The first night we went straight to bed.  I slept upstairs in the yellow room––every room has a name––with my two cousins, Margaret and Elizabeth Page.  In the morning, John and I got our wish.  We awoke to heavily falling snow, a magical world.  We went sledding down the lane, made a giant snow bunny with my father and had the time of our lives, clambering back into the kitchen ravenous and soaking wet.  We peeled off layers of pants––no snow pants back then––and took our wet clothes and mittens to hang them by the stove in Mommom’s room, before downing bowls of homemade soup.

The day before Christmas finally came and the old brick house filled with tantalizing smells.  The kitchen door opened periodically, the sleigh bells on it announcing the arrival of yet more friends bringing yet more gifts.  Friends, neighbors and family all exchanged gifts, even if it was only a plate of cookies exchanged for yours.

Presents were stashed in every corner of the front room, covering the old piano and stacked beneath, wrapped in paper and ribbons which I found almost too beautiful to bear. I knew there were some for me among them, that I was not in total reliance on Santa.  Even so, I longed to be kindly remembered by him.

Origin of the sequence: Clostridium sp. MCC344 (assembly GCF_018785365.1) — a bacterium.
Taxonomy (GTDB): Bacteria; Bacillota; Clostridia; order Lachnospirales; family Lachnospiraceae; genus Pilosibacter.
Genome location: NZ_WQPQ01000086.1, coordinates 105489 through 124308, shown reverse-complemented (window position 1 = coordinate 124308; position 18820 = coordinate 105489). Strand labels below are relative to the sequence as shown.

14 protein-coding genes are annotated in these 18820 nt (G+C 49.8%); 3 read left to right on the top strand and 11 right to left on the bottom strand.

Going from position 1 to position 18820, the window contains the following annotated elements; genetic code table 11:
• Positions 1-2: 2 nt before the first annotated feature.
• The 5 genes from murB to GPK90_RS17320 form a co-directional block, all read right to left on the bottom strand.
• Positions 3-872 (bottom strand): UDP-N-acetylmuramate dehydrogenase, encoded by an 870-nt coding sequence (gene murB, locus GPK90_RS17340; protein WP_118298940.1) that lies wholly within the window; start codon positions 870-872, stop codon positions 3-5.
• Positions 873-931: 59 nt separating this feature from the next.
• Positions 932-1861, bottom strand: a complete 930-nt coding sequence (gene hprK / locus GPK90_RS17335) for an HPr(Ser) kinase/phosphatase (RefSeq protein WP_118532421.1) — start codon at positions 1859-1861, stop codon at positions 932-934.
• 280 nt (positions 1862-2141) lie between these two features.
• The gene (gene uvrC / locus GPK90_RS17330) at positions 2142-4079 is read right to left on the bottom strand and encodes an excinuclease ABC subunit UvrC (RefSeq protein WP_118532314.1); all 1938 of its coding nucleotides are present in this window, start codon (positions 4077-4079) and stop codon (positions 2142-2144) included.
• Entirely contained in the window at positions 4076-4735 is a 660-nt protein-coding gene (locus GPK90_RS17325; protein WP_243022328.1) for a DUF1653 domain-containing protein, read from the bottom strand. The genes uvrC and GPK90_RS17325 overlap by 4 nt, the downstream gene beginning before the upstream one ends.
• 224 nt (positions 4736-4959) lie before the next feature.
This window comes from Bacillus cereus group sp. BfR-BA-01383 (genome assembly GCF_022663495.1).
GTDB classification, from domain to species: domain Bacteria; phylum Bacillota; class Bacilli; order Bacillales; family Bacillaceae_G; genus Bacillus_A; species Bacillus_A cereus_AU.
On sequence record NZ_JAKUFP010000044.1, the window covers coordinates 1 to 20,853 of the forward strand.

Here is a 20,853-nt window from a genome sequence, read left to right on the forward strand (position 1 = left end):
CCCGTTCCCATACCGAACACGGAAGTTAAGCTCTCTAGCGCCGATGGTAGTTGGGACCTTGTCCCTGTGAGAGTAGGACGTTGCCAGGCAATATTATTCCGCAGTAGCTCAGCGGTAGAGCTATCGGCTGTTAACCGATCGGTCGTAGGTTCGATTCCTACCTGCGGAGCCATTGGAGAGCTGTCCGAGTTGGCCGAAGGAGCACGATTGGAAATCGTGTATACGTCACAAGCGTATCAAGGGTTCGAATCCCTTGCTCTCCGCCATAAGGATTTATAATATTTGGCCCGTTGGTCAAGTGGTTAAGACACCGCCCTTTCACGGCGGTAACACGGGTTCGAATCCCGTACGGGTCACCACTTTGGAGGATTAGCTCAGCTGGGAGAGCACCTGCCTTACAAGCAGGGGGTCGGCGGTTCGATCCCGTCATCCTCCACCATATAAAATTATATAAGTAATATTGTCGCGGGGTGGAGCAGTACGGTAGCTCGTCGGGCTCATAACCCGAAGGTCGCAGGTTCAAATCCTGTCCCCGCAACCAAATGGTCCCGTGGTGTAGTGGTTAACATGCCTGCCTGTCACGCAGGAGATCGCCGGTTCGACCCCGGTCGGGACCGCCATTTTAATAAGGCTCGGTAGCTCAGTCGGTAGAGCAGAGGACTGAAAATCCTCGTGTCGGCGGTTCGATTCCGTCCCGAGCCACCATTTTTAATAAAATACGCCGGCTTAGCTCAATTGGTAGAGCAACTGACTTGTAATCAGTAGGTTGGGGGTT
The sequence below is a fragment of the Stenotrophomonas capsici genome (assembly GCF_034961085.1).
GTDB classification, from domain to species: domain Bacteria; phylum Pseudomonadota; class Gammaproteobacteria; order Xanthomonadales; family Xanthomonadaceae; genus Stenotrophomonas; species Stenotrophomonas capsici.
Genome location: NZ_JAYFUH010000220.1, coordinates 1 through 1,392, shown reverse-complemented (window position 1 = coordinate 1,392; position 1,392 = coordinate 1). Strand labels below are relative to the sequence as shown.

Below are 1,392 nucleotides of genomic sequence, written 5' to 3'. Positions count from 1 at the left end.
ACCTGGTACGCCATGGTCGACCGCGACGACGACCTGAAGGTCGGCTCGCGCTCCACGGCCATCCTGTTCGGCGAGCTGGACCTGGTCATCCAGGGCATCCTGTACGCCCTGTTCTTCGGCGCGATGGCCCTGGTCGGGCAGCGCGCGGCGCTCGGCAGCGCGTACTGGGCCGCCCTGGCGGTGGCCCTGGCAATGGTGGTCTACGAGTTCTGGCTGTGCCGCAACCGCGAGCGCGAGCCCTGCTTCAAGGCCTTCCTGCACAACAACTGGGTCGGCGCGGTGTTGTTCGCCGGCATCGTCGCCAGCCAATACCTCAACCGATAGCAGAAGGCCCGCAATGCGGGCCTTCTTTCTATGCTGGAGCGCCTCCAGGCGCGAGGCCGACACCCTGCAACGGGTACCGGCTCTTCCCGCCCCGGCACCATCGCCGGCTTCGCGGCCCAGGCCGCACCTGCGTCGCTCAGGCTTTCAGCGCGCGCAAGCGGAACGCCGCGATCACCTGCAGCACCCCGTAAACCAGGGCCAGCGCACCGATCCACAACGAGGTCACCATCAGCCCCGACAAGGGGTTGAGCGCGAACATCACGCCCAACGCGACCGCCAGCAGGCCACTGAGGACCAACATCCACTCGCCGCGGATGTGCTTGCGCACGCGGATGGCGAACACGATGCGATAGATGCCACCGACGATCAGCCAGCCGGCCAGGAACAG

As any child can attest, Christmas Eve is the longest day of the year and one in which we made extreme nuisances of ourselves, asking endless questions and climbing over and under the furniture to see which gifts were ours.  At last we gathered together in the front room in the presence of the magnificent pine decorated shortly before our arrival.  My uncle cut it from a nearby woods and I loved its fresh smell, also new to me.  A stern glance from him quieted us down and my grandmother read the Christmas story from The Book of Matthew.

The ancient story evoked a new found sense of awe at the holiness of this night as I gazed at the little wooden creche and the figures carved by my father.  I felt the love in the room and understood that it had something to do with this sacred child whose birth we were celebrating.

All right, Jesus loved me, so did God, but what about Santa? After all, he was the one to fill the stocking I’d hung carefully in between my cousin’s on the mantle under the portrait of our great-great grandmother.  All of our stockings had been knitted for us by an elderly relative and had a scene of Santa on one side and a reindeer on the other with little bells that jingled when I lifted it.  A reminder of his imminent arrival.

After the stockings were hung and The Night before Christmas read, we heard sleigh bells ringing far off in the meadow.  Good heavens, Santa was that close.  We tumbled over each other in our haste to get to bed lest the old guy should discover us still up and promptly leave.  Touchy fellow, peculiar ways, but ours was not to question why.  We scampered under the covers and did not dare to peep until dawn.